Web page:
The two paintings I chose to compare are The Virgin and Child by Rogier van der Weyden (1406, Netherlandish; gallery room 207) and The Crucifixion by Francisco de Zurbaran (1627, Spanish; gallery room 215). These two paintings focus on Jesus Christ, his humanity and his divinity. I chose them because they represent Jesus' fragile humanity through his infancy and death. These paintings struck me as different from the other religious art I had seen because it stresses humanity without sacrificing divinity.
Weyden illustrates the beauty of humanity with a poignant portrait of The Virgin Mary breastfeeding Jesus as an infant. The sheer tenderness of this most simple and necessary bonding between the mother and the child is captured in this painting. It is a feeling that only a mother can understand but it is capable of touching everybody because everybody plays at least one of these roles throughout their lifetime.
The beauty and simplicity of human nature is also contrasted with the jewels that adorn Mary's robe and the velvet drape behind her. It seems to me that it implies divinity though one could also interpret that as something else. Although this was a painting for private devotion and intended to capture a beautiful moment, one can also see the dark side of human nature in this painting.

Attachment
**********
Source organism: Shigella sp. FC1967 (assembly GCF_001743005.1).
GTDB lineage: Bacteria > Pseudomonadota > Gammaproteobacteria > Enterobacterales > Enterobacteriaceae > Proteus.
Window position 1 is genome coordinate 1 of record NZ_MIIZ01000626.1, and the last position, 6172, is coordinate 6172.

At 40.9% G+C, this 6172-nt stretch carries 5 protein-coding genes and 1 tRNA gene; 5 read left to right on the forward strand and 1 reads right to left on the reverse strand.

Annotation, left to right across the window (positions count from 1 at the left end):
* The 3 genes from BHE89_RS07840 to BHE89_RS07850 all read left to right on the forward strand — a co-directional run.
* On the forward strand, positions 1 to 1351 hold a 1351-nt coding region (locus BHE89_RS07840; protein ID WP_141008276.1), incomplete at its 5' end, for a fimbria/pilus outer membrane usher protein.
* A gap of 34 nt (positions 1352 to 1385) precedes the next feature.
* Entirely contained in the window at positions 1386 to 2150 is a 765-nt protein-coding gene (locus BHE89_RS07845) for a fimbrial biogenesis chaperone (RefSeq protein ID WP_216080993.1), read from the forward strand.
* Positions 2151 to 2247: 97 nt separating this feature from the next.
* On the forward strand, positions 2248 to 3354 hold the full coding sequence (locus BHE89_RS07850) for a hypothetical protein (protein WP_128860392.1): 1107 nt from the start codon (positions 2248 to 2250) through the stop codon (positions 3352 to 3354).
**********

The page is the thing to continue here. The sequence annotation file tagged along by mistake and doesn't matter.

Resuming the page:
Exotic and expensive jewels surround Mary and Jesus. But why jewels? Why were jewels chosen to represent the divine? Jesus spoke against material riches saying that only those rich in spirit can enter the kingdom of Heaven. Jewels can also be interpreted as money and that is of course a necessary evil. If money is the root of all evil and human nature by definition is imperfect and tends to stray towards evil, then this painting takes on a whole...